He left one of the most prestigious gigs in college football for arguably one of the few that are even higher-profile than the Sooners. The hype train has been in full effect for months, first with Riley’s hiring, then with the transfer of Williams, Oregon’s Travis Dye, Stanford’s Austin Jones, and others, reaching a crescendo with the much-publicized transfer of Biletnikoff Award winner Jordan Addison from Pittsburgh. The Trojans have a retooled offense with one of the game’s most innovative minds and a host of brand-new talent. You’d think that could beckon more than an announced 60,000.

But Riley must know that he’s not in Norman anymore. There aren’t beached in Norman, Okla., at least ones you’d want to go to. Do cows wear two-piece bikinis?

He’s not just fighting a local swap meet these days. Within a 10-minute drive of the Coliseum, there are a thousand things to do. Only 927 of which will get you into trouble.

Of course, even he felt some nerves coming into his USC debut.

“I’m human,” he said after the game, “we all are. It is new and every season you feel it a little bit more. A new team, a new setting, a new school. … Even last night at the team meeting, you could tell. It was just like, ‘Get the game here.’ That feeling I had, you could sense that among the whole program.”

It didn’t take long for the edge to wear off. On USC’s first play of the game, Williams connected with a wide-open Addison for a 12-yard slant, then capped off a 7-play, 75-yard drive with a five-yard touchdown pass, once more to Addison, who was expected to be Williams’ primary target.

Only he wasn’t on Saturday. Not with so much offensive talent surrounding him.

Addison finished with five catches for 54 yards and two scores, Mario Williams had two for 43, and returning Trojan Tahj Washington, who barely got any pub this summer during USC’s transfer portal party, led all USC receivers with four grabs for 65 yards. Even lightning-quick 5-star freshman Raleek Brown got his fair share of the rock, catching two passes for 40 yards while rushing six times for 36 yards and a score.

For his part, Williams was ruthlessly efficient, completing 19-of-22 passes for 249 yards and two scores while adding a team-high 68 rushing yards on six carries.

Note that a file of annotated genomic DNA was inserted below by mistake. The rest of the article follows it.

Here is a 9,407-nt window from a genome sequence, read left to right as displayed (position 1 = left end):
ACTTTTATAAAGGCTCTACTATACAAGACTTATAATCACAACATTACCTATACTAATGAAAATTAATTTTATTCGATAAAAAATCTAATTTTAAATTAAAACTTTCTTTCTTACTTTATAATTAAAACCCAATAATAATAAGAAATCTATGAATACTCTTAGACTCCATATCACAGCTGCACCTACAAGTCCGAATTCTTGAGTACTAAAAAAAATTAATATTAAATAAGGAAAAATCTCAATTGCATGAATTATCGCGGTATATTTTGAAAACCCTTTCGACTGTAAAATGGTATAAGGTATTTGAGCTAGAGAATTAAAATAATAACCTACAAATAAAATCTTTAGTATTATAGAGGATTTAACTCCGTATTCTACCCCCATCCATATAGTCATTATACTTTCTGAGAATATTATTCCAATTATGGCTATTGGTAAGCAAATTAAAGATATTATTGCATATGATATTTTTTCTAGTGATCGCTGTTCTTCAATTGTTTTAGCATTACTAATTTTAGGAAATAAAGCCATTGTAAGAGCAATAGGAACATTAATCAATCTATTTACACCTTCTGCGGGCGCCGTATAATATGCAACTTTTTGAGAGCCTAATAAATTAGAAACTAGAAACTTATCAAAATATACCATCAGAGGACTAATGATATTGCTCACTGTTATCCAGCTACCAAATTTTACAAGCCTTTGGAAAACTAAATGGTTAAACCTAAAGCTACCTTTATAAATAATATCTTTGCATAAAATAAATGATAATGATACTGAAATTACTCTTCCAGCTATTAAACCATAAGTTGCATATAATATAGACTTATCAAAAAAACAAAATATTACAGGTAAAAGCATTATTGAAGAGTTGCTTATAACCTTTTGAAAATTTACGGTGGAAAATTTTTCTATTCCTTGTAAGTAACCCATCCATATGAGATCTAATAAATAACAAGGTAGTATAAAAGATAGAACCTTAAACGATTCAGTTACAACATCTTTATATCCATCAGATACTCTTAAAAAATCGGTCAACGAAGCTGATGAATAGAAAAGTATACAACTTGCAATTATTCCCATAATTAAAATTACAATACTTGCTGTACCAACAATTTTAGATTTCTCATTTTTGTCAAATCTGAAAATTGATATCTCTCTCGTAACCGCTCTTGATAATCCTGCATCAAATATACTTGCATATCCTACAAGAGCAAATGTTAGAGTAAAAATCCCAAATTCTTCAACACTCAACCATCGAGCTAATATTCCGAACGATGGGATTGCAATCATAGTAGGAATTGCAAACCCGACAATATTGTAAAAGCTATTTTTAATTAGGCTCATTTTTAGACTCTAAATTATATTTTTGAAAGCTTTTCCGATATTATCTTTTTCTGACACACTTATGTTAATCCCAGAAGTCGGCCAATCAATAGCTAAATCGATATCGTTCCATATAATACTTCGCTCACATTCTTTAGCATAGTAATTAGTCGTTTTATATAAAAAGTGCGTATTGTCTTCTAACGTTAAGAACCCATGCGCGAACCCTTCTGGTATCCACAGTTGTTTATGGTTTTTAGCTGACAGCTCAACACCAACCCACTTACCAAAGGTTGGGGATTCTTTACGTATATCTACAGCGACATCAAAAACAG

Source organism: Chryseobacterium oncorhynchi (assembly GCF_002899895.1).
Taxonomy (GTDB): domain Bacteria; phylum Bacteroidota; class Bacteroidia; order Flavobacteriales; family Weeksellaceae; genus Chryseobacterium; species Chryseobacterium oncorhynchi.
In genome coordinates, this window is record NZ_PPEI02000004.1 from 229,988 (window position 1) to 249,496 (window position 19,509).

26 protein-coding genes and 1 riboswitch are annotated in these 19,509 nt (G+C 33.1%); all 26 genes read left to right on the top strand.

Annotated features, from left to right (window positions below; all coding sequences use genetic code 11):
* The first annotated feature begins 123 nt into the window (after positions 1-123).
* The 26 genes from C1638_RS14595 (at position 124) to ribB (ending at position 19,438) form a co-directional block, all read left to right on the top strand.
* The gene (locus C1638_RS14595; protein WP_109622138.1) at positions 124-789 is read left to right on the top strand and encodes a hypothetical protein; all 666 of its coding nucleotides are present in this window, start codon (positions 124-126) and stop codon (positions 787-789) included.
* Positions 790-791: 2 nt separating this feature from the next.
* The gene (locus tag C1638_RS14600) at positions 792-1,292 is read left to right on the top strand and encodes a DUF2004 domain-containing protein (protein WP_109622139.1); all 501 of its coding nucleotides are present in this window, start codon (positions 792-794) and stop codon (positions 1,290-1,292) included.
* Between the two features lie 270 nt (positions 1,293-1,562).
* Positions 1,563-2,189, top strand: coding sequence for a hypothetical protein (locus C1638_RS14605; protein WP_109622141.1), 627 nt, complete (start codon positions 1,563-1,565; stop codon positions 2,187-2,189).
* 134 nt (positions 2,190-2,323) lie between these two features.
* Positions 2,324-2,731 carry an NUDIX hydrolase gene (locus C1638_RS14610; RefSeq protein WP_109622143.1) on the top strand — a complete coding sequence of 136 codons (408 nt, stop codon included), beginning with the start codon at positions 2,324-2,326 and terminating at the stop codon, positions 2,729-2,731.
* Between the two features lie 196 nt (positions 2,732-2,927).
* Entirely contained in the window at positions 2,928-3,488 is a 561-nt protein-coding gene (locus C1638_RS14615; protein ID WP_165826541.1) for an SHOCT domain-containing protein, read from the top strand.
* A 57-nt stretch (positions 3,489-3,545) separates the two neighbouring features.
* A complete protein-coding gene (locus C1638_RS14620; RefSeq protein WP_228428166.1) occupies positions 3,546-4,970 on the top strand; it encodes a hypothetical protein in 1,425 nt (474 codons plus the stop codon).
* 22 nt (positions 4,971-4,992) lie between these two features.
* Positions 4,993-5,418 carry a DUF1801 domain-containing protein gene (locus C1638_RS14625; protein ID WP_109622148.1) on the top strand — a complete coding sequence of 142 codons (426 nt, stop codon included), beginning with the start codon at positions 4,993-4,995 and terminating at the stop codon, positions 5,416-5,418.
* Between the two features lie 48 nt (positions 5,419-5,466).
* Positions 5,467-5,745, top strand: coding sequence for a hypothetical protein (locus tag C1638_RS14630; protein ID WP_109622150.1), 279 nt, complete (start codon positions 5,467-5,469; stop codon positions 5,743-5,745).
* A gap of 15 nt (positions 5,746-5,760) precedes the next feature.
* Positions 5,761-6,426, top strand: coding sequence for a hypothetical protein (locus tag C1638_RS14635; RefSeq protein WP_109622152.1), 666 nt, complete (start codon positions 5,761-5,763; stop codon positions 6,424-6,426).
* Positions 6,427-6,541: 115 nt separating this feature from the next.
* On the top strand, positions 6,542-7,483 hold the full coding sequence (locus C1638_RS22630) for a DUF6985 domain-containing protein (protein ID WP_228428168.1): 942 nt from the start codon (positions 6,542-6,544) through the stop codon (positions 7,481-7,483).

“I thought he was in control and in command,” Riley said of his familiar quarterback. “He saw the field well. Our guys up front did a really good job protecting him. I thought he played very much in control and at ease. When quarterbacks are playing at a high level, that’s what it looks like to me.”

Williams even played his other important position to perfection as well.

He was the model leader after the game, a perfect ambassador for a USC football team that is fighting to regain its Los Angeles foothold.

Even if he rejects the premise.

“I don’t see it as that,” said Williams, when asked if he embraces his role as ambassador. “I see it as going out there, win the game we have. The first part is throughout the week, challenging the defense. … Then just go handle business on the weekends. Taking pics is just being nice. You’ve got little kids running up to you, just do that. None of that matters. What matters is being 1-0 that week.”

Riley knows that’s a bit naïve.

He knows his job is to fill the stands and get USC back at its rightful place in paradise’s pecking order.

As Riley ran off the field on Saturday, long after the game had ended, he too soaked it all in, flashed the Victory V and played mayor. As he was about to enter the tunnel toward the USC locker room, he spotted a familiar security guard and sprinted over for a celebratory fist bump.

Like it or not, that’s the gig at a place like USC and in a stadium like the Coliseum.

“The fans who were there, we appreciate them,” Riley said. “We understand in this city, and I think its fair, we have to go prove who we are as a team. If we do that, the more fans will respond and the more it will be filled up.”